Apigenin (from Citrus grandis Fruit Extract)

Apigenin Common Name

Apigenin

Top Benefits of Apigenin

  • Supports mitochondrial function and cellular energy*
  • Supports exercise performance*
  • Supports metabolism*
  • Supports healthy weight*
  • Supports antioxidant defenses*
  • Supports healthy cellular responses*
  • Supports cardiovascular function*
  • Supports brain function*
  • Supports kidney health*
  • Supports healthy gut microbiota* 

What is Apigenin?

Apigenin belongs to the flavone class of flavonoids. It is one of the more common flavones in the diet, found in many fruits and vegetables, including celery and parsley. It is found in very high amounts in the flowers used to make chamomile tea. Apigenin has been reported to support cardiovascular, brain, and kidney function, and metabolic benefits. It indirectly boosts NAD+ by modulating the activity of the CD38 NAD+-consuming pathway. Apigenin is also supportive of antioxidant defenses and the mitochondrial cellular energy network.

Neurohacker’s Apigenin Sourcing

Citrus grandis (i.e., pomelo) fruit extract was selected as an ingredient to provide a standardized amount of apigenin. Pomelo is one of the original ancestral citrus fruits from which all modern cultivated citrus varieties originated. They are consumed as a fruit throughout Southeast Asia. A pomelo is somewhat similar in appearance to a large grapefruit. This is because grapefruits originated as a back-cross of pomelo and sweet orange. Peels of pomelo (or grapefruits) are often used to produce the apigenin found in dietary supplements.

Apigenin Dosing Principles and Rationale

Flavonoid molecules are part of plants’ protective responses to mild environmental stress. Consuming them tends to produce adaptive functional responses, upregulating pathways that provide stress resistance. Because of this, we don’t think of flavones like apigenin as being “more is better” ingredients. Instead we think it’s better to use them following hormetic dosing principles (see Neurohacker Dosing Principles). Because of this we use a low dose of apigenin. Flavonoids are additive, and often synergistic with other polyphenol compounds, so the combination of all polyphenols in a formulation should be considered when determining dosage (not the amount of a single polyphenol molecule in isolation).

Apigenin Key Mechanisms 

Mitochondrial biogenesis

  • Upregulates peroxisome proliferator-activated receptor gamma coactivator-1 alpha (PGC1α) [1]
  • Upregulates nuclear transcription factors of mitochondrial biogenesis (TFAM) [1]
  • Upregulates mitochondrial size/density/number  [1]

Mitochondrial function

  • Protects from mitochondrial dysfunction [1,2]
  • Upregulates electron transport chain and oxidative phosphorylation proteins/genes (supports ATP production) [1,3]
  • Protects from complex I-V inhibition [2,4]
  • Supports NAD+ generation - inhibits CD38 [5]
  • Upregulates citric acid cycle proteins/genes [3]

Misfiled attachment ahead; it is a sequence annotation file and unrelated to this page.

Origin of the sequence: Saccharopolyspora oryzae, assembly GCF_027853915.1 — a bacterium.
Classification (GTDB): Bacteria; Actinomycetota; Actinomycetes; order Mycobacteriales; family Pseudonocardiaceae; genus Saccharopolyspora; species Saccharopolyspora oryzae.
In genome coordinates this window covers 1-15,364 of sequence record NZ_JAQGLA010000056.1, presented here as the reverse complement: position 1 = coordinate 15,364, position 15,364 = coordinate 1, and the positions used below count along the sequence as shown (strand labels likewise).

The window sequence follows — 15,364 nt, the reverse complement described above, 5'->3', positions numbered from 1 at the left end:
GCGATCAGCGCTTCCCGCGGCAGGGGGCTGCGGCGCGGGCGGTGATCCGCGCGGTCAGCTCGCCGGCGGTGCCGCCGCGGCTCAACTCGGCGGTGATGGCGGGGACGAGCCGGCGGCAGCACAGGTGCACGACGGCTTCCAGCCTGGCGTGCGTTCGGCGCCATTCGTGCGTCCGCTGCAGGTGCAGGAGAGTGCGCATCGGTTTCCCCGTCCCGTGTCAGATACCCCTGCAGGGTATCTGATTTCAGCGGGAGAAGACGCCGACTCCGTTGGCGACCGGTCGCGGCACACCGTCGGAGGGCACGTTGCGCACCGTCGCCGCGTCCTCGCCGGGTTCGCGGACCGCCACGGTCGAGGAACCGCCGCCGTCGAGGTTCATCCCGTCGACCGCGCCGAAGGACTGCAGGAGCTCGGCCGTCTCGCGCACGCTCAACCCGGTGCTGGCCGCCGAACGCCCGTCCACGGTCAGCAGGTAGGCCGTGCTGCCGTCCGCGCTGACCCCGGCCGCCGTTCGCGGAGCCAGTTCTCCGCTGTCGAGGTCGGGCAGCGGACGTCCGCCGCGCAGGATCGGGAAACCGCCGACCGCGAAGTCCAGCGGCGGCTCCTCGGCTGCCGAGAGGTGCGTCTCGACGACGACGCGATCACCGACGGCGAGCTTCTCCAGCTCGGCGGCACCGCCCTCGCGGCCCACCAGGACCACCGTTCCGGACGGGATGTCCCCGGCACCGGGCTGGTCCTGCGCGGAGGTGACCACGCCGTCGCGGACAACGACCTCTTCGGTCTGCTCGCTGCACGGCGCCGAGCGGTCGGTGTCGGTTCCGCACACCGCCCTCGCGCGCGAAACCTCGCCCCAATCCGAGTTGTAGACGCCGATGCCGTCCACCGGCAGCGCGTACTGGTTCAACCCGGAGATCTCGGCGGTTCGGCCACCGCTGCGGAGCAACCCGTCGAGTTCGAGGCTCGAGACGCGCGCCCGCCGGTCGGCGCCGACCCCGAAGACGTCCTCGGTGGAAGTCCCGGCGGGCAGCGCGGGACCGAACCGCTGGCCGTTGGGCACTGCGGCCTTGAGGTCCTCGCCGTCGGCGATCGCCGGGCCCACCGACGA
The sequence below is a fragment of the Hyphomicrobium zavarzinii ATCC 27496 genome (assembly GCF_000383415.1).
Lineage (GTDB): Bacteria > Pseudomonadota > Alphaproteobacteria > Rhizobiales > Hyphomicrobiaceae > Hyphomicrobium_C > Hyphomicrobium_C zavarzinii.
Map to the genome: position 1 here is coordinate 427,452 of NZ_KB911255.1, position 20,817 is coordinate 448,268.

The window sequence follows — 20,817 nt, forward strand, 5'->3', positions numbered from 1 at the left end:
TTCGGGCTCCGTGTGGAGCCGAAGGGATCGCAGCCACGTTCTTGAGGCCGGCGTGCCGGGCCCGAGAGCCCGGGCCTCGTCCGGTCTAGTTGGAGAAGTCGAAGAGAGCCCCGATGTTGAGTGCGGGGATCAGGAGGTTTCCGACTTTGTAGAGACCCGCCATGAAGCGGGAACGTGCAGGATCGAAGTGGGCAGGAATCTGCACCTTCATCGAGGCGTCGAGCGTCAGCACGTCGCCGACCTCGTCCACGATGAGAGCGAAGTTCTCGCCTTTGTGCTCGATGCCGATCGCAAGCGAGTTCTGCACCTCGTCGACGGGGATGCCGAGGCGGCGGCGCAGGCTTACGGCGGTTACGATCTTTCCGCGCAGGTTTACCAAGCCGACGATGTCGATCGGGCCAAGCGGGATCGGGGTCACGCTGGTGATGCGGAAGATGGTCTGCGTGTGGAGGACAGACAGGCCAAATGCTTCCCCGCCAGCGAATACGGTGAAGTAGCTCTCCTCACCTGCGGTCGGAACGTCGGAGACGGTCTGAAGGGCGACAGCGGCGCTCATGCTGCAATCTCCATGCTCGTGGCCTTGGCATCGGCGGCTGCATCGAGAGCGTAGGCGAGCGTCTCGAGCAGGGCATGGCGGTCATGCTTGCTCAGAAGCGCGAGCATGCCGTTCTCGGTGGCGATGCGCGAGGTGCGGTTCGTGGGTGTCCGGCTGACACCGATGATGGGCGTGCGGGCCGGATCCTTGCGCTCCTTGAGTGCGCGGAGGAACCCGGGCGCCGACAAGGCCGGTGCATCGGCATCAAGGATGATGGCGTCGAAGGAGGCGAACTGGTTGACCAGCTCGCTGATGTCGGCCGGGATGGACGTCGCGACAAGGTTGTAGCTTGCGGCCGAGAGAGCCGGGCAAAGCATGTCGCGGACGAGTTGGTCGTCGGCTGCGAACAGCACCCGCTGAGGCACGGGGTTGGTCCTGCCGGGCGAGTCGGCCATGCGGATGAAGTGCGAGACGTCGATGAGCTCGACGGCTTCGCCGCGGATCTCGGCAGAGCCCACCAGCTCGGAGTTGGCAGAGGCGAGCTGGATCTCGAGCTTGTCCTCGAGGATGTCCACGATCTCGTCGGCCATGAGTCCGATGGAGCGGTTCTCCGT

Signaling pathways

  • Upregulates AMP-activated protein kinase (AMPK) [1,6–11]
  • Upregulates peroxisome proliferator-activated receptor alpha (PPARα) and gamma (PPARγ) [5,8,23 12,13]
  • Upregulates liver kinase B1 (LKB1) [9]

Exercise performance (ergogenic effect)

  • Supports endurance performance [1] 
  • Supports muscle structure/function [1]

Metabolism

  • Supports healthy blood glucose levels [1,3,5,12,14]
  • Supports healthy insulin sensitivity [1,3]
  • Upregulates fatty acid metabolism proteins/genes [3]
  • Supports β-oxidation (fatty acid metabolism) [5]

Body weight 

  • Downregulates fat accumulation and blood/liver lipid levels [1,3,6,13,14]
  • Downregulates adipocyte differentiation and lipid accumulation [7]
  • Downregulates adipogenesis - downregulates peroxisome proliferator-activated receptor gamma (PPARγ) [3]
  • Upregulates lean mass [1]

Cellular signaling 

  • Downregulates the expression of proinflammatory cytokines – tumor necrosis factor alpha (TNFα), interleukin 1 beta (IL-1β), IL-6 [1,3,13,15,16]
  • Downregulates nuclear factor NF-κB signaling [4,13–15]

Antioxidant defenses

  • Upregulates antioxidant enzymes (superoxide dismutase [SOD], catalase [CAT], glutathione peroxidase [GPx]) [12–14,16–19]
  • Downregulates the generation of reactive oxygen species [2,8,17]
  • Replenishes glutathione (GSH) levels [12,13,17,18]

Cardiovascular function

  • Supports ECG parameters, hemodynamics, and left ventricular function [12]
  • Protects from cardiac injury and dysfunction [4,12,20]
  • Protects from vascular damage [2,14]
  • Supports healthy vascular function [6,8]
  • Supports healthy blood pressure  [8]
  • Supports healthy cholesterol levels [6,14]

Brain function

  • Neuroprotective effects [16,17]
  • Protects cognitive function [18]
  • Downregulates amyloid-beta accumulation [18] 

Gut microbiota

  • Regulates the composition of the gut microbiota [21,22]
  • Modulates gut microbial gene expression [22]

Healthy aging and longevity

  • Upregulates SIRT-1  [8]
  • Downregulates mTOR signaling [9,11,15,20,23,24]
  • Upregulates insulin-like growth factor-1 (IGF-1) signaling [25,26]


REFERENCES

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